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Automated Buying of Notes on Lending Club Folio Secondary Market

Loan Supply and Demand Information for Lending Club Retail Platform

What is your Loan Selection Strategy?

Posted by Anil Gupta | Tuesday June 21, 2016, 3:13 pm | Categories: Lending Club

Recently, I reached out to a few PeerCube users about their lending strategies on Lending Club primary and Folio secondary platforms. The ensuing discussion was very enlightening. This blog post is a summary of pros and cons of simple lending strategies and an attempt to broaden the discussion to wider readership.

On Lending Club primary platform, the retail lenders are using a wide variety of loan selection strategies. Some lenders prefer simple strategies such as selecting loans only based on credit grade and loan term while others use complex strategies such as those based on data mining and machine learning.

The following arguments are in favor of using simple lending strategies based exclusively on risk assessment by the platform:

  • Information asymmetry. Lending Club has more information about borrowers than made available to retail lenders on its platform. Thus, any credit model developed based on additional information is bound to be more robust.

  • Consumer credit knowledge. Most retail lenders don't have background in consumer credit as lender even though they do have some experience as borrowers through mortgages, student loans, and credit cards. The retail lenders are unlikely to be able to gage the credit quality of loans on their own.

  • Credit modeling and risk assessment. Lending Club has a team of experienced credit analysts to develop credit models and assess risks. Lending Club risk models are going to be much more robust than what retail lenders or third party service providers may come up with.

These arguments are valid reasons for retail lenders to defer risk assessment to Lending Club and only use credit grade provided by Lending Club as main criteria for loan selection. However, there are a few concerns with such a simple strategy.

Lending Club generates most of its revenue through loan originations. To grow revenues, Lending Club needs to attract and offer loans to expanding range of borrowers. One way to increase loan applicants is to relax credit quality making more applicants become eligible for loans. Any strategy based on Lending Club credit model will be susceptible to such changes in credit quality. Retail lenders can be much more selective in deciding which borrowers to lend to.

In June 2013, we discussed one such loosening of minimum credit criteria for borrowers in our blog post Impact of Changes in Lending Club Credit Criteria on Credit Grade - Six Months After. The Table 1 below shows a sample of changes made in minimum credit crietria for borrowers over the years. On the other hand, after the crisis in May, Lending Club tightened the minimum credit criteria for borrowers in order to present more attractive loans to lenders. Such business decision may enable Lending Club to retain and attract lenders who had slowed down or stopped funding of loans after the turmoil. As you can see, the risk assessment can change based on the business decisions of platform.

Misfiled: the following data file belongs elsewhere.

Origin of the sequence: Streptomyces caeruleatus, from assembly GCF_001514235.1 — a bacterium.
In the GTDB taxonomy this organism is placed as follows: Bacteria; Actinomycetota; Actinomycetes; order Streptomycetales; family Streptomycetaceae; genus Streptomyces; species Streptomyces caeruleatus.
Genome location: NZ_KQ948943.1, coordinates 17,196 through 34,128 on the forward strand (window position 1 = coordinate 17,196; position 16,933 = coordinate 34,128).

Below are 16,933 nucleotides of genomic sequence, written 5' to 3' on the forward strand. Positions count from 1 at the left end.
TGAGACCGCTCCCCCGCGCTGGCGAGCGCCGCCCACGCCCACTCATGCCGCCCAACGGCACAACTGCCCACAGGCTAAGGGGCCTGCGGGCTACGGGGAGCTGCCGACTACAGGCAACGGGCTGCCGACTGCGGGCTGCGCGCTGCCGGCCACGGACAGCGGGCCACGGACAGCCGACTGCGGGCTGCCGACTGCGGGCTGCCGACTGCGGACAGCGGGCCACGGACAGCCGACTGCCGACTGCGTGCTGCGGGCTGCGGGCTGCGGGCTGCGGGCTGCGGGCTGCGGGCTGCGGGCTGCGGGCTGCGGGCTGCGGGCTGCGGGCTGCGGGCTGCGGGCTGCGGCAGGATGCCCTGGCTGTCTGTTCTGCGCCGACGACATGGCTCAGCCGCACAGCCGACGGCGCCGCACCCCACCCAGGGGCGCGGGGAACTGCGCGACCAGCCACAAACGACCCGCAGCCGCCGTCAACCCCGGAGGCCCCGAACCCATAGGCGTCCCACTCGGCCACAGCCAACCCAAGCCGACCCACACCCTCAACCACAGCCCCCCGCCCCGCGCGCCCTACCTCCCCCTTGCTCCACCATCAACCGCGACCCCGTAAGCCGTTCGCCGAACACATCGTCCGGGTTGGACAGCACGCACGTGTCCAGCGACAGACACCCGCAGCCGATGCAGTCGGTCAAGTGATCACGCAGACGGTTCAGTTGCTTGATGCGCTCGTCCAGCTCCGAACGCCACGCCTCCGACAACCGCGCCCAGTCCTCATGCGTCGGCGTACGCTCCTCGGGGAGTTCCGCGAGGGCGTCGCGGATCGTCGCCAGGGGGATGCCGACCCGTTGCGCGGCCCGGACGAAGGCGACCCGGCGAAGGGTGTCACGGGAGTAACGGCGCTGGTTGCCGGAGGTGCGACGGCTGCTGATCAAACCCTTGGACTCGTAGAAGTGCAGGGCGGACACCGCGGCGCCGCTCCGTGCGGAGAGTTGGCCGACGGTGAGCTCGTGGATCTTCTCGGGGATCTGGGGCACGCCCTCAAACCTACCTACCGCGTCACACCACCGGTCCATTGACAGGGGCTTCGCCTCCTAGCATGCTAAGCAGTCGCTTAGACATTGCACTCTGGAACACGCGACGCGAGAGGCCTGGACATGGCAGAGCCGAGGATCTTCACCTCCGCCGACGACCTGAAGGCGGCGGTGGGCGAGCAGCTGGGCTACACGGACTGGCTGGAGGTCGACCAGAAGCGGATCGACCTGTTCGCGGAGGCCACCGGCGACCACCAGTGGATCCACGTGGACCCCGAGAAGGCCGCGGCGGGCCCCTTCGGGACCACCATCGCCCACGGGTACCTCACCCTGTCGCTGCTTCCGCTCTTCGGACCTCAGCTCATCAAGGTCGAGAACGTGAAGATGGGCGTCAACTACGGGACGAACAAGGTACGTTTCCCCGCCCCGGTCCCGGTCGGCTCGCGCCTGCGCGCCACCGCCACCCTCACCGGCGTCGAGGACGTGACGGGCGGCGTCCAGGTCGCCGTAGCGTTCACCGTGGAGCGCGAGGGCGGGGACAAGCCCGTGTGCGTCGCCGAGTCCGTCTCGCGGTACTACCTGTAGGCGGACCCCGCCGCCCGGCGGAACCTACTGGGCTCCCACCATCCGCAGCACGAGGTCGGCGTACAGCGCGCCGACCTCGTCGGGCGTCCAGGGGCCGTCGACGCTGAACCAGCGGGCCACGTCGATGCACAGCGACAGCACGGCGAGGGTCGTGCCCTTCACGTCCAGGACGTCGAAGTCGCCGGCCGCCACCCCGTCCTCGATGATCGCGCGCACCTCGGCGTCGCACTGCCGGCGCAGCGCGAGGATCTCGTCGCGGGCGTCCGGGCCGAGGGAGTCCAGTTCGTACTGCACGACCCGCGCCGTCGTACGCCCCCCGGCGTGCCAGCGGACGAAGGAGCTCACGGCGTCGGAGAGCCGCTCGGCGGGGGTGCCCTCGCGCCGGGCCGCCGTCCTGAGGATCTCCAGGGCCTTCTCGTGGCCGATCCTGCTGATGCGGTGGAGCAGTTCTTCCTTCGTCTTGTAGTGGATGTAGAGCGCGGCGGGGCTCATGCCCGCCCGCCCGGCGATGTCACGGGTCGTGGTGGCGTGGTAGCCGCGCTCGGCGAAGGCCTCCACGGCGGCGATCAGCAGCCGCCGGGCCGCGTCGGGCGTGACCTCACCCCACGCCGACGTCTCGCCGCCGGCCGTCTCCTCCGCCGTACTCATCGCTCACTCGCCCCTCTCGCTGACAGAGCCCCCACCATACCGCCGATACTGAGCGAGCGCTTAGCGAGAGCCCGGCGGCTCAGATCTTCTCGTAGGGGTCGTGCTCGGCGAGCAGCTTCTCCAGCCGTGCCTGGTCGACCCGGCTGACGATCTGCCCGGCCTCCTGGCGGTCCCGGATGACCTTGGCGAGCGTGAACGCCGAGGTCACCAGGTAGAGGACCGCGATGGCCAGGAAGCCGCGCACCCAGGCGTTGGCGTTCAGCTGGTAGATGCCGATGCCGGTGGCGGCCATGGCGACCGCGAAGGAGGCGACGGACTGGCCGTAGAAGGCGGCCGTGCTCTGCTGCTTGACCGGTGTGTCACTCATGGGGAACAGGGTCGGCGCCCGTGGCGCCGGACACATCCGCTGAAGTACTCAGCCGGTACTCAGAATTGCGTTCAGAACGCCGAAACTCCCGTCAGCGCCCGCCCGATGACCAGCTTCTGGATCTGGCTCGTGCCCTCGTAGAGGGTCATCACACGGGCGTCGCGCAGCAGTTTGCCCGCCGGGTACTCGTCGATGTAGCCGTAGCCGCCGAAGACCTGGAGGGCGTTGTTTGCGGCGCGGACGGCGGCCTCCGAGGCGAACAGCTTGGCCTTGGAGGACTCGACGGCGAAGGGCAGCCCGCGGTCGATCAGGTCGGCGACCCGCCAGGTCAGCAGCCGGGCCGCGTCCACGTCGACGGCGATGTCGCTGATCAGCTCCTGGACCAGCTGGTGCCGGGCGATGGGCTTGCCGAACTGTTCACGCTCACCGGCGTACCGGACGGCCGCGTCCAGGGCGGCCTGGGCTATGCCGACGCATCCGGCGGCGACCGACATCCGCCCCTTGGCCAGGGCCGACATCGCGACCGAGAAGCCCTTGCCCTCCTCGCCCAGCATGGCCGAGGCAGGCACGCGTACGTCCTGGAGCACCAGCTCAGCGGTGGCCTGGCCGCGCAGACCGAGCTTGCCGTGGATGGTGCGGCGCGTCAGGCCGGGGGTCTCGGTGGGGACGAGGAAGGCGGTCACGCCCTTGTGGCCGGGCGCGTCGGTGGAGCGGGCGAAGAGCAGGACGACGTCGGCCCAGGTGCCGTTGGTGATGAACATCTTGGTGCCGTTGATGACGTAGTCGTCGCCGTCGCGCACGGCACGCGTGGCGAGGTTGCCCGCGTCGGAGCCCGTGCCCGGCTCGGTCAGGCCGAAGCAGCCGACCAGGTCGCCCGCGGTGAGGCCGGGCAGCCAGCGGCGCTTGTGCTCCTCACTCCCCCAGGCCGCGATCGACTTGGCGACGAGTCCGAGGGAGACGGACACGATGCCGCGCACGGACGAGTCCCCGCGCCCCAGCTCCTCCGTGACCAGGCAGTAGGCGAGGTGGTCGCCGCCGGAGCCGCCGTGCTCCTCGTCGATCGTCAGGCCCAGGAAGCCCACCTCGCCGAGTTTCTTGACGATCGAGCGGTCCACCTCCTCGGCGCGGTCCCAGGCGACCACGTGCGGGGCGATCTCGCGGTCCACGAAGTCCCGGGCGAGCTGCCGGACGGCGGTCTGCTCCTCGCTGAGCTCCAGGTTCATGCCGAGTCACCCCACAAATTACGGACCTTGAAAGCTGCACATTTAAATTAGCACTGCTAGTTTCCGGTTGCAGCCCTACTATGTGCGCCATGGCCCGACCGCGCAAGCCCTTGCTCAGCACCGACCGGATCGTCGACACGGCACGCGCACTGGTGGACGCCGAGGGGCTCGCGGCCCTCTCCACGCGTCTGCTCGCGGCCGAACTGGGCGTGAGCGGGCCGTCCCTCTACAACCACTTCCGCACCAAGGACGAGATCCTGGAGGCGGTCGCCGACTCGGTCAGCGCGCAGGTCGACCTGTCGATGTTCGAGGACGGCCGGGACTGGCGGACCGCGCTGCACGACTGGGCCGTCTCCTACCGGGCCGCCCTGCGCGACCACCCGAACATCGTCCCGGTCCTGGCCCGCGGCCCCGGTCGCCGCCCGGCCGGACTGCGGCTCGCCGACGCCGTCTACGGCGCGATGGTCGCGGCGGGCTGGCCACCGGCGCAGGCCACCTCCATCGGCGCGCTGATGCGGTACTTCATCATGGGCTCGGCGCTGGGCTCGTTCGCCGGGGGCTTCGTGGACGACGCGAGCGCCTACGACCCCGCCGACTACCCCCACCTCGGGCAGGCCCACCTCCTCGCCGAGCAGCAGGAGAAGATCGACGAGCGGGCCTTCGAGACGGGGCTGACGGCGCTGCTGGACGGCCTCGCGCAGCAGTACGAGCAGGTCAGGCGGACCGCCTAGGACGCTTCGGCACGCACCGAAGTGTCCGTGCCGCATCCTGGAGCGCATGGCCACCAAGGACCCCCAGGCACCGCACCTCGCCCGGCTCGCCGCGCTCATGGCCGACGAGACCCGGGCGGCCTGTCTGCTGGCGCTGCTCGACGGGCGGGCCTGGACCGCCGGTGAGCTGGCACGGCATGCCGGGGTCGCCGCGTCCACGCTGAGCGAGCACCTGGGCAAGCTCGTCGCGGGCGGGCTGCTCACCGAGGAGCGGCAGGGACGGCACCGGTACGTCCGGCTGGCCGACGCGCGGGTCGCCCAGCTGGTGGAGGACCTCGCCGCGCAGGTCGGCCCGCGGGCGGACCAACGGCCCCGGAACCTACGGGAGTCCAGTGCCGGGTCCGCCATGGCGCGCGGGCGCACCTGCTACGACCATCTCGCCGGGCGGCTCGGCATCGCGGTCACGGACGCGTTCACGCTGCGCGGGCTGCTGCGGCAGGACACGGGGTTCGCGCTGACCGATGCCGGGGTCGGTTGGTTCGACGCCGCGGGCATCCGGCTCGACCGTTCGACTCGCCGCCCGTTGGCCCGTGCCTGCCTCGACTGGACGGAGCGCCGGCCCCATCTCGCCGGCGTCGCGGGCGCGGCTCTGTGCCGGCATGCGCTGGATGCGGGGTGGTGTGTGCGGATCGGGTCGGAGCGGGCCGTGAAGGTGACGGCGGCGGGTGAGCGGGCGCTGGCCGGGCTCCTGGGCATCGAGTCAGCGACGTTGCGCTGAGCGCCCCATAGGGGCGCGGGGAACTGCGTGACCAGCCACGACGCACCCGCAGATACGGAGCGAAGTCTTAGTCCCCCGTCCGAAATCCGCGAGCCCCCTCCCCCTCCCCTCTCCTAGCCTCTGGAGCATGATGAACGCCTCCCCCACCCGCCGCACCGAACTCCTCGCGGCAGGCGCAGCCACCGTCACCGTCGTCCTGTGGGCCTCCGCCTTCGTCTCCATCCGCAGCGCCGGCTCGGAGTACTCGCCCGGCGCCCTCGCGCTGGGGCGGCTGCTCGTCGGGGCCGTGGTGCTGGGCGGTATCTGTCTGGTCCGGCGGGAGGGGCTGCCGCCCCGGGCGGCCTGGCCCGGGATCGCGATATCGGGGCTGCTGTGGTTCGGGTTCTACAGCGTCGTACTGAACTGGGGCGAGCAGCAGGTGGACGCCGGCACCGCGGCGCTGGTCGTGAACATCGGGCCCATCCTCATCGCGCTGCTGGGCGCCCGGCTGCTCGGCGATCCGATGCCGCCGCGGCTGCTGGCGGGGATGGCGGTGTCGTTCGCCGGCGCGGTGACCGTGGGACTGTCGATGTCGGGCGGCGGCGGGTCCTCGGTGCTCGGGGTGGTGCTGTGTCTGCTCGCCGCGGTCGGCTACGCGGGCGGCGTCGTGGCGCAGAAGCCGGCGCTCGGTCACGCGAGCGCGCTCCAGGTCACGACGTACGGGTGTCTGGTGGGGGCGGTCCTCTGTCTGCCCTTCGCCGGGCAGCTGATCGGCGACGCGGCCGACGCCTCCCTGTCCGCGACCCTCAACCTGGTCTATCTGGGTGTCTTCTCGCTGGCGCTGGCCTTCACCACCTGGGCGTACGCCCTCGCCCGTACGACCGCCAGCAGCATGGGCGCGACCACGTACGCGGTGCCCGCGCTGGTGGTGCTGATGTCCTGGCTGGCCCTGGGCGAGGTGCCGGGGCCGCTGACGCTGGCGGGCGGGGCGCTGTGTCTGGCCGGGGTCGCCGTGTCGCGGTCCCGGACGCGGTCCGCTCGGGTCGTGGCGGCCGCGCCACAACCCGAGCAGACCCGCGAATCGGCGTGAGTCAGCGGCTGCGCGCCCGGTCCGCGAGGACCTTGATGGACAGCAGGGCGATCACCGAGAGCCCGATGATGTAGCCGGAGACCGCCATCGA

Table 1: Known changes in minimum credit criteria by Lending Club

Credit Attribute August 2012 November 2012 August 2014 June 2016
FICO Score > 660 > 660 > 660 > 660
Debt-to-Income (DTI) < 35% < 35% < 40% < 35%
Credit History > 36 months > 36 months > 36 months > 36 months
Inquiries in last 6 months < 3 for FICO < 740, < 8 for FICO > 740 < 6 < 5 < 5
Revolving Trade Accounts Open > 2 > 2 > 2 > 2
Current delinquencies 0 Any Any Any
Recent bankruptcy 0 Any Any Any
Tax liens 0 Any Any Any
Non-medical collection in last 12 months 0 Any Any Any
Revolving Credit Balance < $150,000 Any Any Any
Credit Utilization < 98% Any Any Any

A retail lender is more likely to participate in small number of loans compared to the originations volume in a year. For example, in 2015, Lending Club issued over 400,000 loans. If you lent to all loans in this pool of 400,000 loans, your portfolio performance will be same as the pool. However, if you lent to a small number of loans from this large pool, there will be large variability in performance of your portfolio compared to the pool of all loans. It is conceptually similar to investing in broad index based fund (large pool of stocks) versus investing in handful of stocks in your stock portfolio.

Statistically, selecting a small number of loans from a large pool of loans may result in big spread in portfolio performance across different retail lenders. A few unlucky lenders may have much lower portfolio returns than the average return for the large pool of loans. A loan selection strategy that reduces the number of acceptable loans in the pool may increase the chance of portfolio returns being closer to the expected average for the smaller pool and reduce the variability in portfolio performance. In future blog posts, we will attempt to quantify and explore this further.

What type of loan selection strategy do you prefer and why?

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